Some reviewers of the book have hinted that Jeeves is imaginary, while other reviewers treat the character as fully real. I take a strong stand on this matter, because I believe the proper way to interpret this book is as a series of strong hints and clues -- a Dan-Brown-like codex, even -- which proves that, beyond any doubt, Jeeves is not real, and is in fact the central psychological metaphor of the book. Here's why I'm sure.
First, nobody but the narrator ever interacts with Jeeves. When they go to a writing colony, we are told that Jeeves will dine with the kitchen staff, but no further mention is made of this and there is a chilling sense that Jeeves will not be dining anywhere. Likewise, when they are driving, Jeeves does not appear to ever take the wheel.
The second clue is the more subtle one, and is designed to be noticed only by hard-core Wodehouse fans like myself. There is a curious subplot involving some stolen slippers which the hero is accused of having absconded with, and when he then finds himself in a very uncomfortable situation at the end of the book, the stolen slippers return in such a way as to miraculously save the situation. This is a classic Wodehouse ending, and the hero even thinks to himself that Jeeves must have devised the solution. But that's the twist -- it turns out somebody else did it. This blunt reversal is the clearest signal that Jeeves can only reach the edge of reality in this novel, and is in fact, like Harvey the rabbit, like Donnie Darko, like the creepy twin kid in Thomas Tryon's The Other, like Leland Palmer's Bob, like Tony Soprano's Kevin Finnerty, like Hamlet's Ghost, an utter figment.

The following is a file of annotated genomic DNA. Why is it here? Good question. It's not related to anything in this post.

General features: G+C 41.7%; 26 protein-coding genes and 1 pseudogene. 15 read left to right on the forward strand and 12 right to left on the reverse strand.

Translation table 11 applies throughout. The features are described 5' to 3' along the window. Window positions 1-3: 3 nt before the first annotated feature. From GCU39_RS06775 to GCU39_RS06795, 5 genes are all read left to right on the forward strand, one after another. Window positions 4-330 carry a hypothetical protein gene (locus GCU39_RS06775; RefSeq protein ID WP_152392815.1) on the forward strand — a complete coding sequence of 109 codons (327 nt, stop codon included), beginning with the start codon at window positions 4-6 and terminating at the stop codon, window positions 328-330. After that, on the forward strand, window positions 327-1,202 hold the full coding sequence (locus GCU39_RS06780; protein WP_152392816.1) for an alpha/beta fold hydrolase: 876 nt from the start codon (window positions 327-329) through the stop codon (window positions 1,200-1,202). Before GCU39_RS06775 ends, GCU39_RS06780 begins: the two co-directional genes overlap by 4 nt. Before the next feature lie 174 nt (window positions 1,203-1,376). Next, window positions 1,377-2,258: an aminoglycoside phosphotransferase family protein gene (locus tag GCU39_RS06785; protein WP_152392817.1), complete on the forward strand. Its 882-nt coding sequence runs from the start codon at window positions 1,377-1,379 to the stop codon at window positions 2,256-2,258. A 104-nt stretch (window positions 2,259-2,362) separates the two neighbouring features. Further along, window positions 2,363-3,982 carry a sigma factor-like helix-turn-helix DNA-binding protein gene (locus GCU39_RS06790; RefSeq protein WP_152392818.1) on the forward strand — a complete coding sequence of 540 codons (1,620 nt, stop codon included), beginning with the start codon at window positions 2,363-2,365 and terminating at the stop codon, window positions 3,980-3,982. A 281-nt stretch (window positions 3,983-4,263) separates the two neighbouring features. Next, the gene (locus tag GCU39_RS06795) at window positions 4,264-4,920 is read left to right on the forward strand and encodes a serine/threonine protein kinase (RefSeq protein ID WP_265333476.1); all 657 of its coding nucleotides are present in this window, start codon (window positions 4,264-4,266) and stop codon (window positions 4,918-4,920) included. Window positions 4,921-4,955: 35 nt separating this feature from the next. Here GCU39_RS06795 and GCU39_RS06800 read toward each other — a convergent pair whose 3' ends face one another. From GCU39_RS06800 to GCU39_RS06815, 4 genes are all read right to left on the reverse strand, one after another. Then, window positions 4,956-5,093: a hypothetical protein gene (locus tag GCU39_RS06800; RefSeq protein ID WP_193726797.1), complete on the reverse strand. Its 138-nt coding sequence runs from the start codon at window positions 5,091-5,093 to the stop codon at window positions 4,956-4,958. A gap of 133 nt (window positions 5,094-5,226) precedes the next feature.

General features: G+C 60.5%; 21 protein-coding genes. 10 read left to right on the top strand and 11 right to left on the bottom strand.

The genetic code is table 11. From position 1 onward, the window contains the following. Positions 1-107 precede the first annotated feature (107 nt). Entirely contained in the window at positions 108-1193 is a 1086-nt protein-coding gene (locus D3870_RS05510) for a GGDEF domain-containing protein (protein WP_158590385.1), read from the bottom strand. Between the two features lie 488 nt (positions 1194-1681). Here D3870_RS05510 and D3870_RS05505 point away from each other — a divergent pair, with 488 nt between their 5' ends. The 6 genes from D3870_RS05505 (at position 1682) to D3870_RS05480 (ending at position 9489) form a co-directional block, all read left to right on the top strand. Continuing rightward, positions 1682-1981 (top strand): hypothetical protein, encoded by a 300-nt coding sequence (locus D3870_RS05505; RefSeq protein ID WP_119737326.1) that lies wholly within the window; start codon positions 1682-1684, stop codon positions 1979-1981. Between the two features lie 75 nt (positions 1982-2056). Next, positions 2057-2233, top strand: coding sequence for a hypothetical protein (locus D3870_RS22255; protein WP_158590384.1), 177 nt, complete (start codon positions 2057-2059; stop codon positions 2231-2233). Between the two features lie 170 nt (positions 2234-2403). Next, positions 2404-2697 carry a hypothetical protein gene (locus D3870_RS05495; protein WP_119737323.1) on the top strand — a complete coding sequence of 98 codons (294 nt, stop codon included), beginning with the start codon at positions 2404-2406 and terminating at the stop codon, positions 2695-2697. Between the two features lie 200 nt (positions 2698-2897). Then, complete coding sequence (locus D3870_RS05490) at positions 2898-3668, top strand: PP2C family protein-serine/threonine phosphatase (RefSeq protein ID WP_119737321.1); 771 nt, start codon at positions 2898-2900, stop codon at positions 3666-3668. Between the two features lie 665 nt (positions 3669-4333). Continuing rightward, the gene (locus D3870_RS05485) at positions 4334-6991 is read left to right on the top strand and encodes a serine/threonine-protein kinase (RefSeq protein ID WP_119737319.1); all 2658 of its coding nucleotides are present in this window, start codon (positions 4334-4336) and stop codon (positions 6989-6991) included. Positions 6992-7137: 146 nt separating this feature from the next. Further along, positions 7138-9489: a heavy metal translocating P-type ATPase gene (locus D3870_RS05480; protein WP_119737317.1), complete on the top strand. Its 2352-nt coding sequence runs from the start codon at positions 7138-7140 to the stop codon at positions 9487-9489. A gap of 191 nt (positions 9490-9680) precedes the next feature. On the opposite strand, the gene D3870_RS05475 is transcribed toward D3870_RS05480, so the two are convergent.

Despite this Matrix-like undercurrent of meta-meaning, the book's plot generally glides sweetly upon the author's felicitous prose. Two highlight scenes: the surreal moment when the narrator resumes his psychotic alcohol abuse at a party with several equally unbalanced writers, and the hilarious scene when he first arrives at a rural writer's colony (based on the real Yaddo) and becomes convinced that he has been deceived into staying at a mental hospital, based on the grotesque facial appearance of several nearby poets.
Ames hints on his own website that Wake Up, Sir! may be made into a movie. If this happens, I hope Ames will play himself and Stephen Fry will play Jeeves (he got it right in a recent television production, although co-star Hugh Laurie was absolutely absymal -- I'm talking Tom Hanks bad -- as Bertie Wooster, and made the series unwatchable). Perhaps this film will be the great Wodehouse movie that has never been made (in fact, Arthur starring Dudley Moore and John Gielgud was not too completely far from this mark; Wodehouse seems to inspire great homages).
I hope the Ames film happens. I think I'm going to pick up his new book of essays next. I'm not sure what to expect.
2. Then there's Jeff Bryant of Syntax of Things, who must be hooked into some secret private Google or something, because he always seems to get the alert before I do. He knew about DeLillo's Game Six a month before anyone else, and he got the scoop on the new Bukowski movie about six months ago before anybody else (actually, where the hell is this movie?). Of interest today: the London house where Symbolist poets Verlaine and Rimbaud gamboled and frolicked happily together when they weren't busy shooting each other is in jeopardy. Bob Dylan and Patti Smith are joining the effort to preserve this landmark, and we are glad to hear this. But somebody should have rung up Richard Hell.
3. The multi-day 2006 People's Poetry Gathering looks like it will be an amazing event. The broad lineup includes Robert Bly (whose poetry comes alive in performance), Miguel Algarin, Kewulay Kamara, Bob Holman, Galway Kinnell, Black 47 and many others.
4. A minor miracle recently occured on cable television. The BookTV network ran a show that featured a literary author whose latest book was not a biography of a dead President and did not involve a dead President in any way. I know what you're thinking: that's crazy -- but it actually happened. Norman Mailer was the author, and he appeared in a videotaped interview with his son, the wonderfully named John Buffalo Mailer, who seems to be stirring to follow in the old man's footsteps.
5. This is the best ode to spring I'm likely to read this year. Reclaim life! Eat jelly beans ...